If one were intellectually honest in seeking out the spirit of the Old Testament, he would see just as many definite promises to destroy Israel as to redeem her. Here the futurist, like everyone else, takes these threats to be provisional. He realizes that God meant to destroy Israel unless they repented. In view of the following scriptures, by what authority does one place a provision or condition upon the promises to destroy, while saying there are no conditions attached to the promiss to redeem?

"And it shall come to pass, if thou shalt hearken diligently unto the voice of Jehovah they God, to observe to do all his commandmlents which I command thee this day, that Jehovah thy God will set thee on high above all the nations of the earth.... But it shall come to pass, if thou wilt not hearken unto the voice of Jehovah thy God, to obeserve to do all his commandments and his statutes which I command thee this day, that all these curses shall come upon thee, and overtake thee" (Deut. 28:1-15).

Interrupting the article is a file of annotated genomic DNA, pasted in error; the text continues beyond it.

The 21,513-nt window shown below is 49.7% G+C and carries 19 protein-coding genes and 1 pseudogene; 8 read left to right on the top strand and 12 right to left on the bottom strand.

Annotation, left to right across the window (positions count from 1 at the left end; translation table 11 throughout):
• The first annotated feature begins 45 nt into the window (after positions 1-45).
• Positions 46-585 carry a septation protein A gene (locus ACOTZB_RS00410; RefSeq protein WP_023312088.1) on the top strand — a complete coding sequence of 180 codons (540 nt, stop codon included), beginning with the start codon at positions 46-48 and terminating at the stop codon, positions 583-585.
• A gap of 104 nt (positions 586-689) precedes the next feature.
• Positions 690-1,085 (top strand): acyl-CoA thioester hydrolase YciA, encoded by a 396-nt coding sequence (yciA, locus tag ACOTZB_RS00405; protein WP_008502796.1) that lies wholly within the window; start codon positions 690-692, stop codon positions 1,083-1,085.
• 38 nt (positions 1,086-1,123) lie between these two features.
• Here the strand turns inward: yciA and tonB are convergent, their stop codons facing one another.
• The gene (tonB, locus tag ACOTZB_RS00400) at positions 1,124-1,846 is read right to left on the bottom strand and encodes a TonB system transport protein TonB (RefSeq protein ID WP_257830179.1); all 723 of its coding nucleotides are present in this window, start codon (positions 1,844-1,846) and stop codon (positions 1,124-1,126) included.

"If ye forsake Jehovah, and serve foreign gods, then he will turn and do you evil, and consume you, after that he hath done you good" (Josh. 24:20).

Compare also Genesis 17:9-14; Exodus 19:5; Deuteronomy 30:15-19; Joshua 8:34; I Kings 2:3,4; 9:2-9; 11:11; II Kings 21:8b; I Chronicles 28:7b; II Chronicles 7:19-22.

While it is not spelled out each time, it is obvious that the conditions were laid down when God made his covenant promises to Abraham. Before he received the blessing, Abraham was given a command: "Now Jehovah said unto Abram, Get thee out of thy country,... unto the land that I will show thee: and [then] I will make of thee a great nation..." (Gen 12:1,2).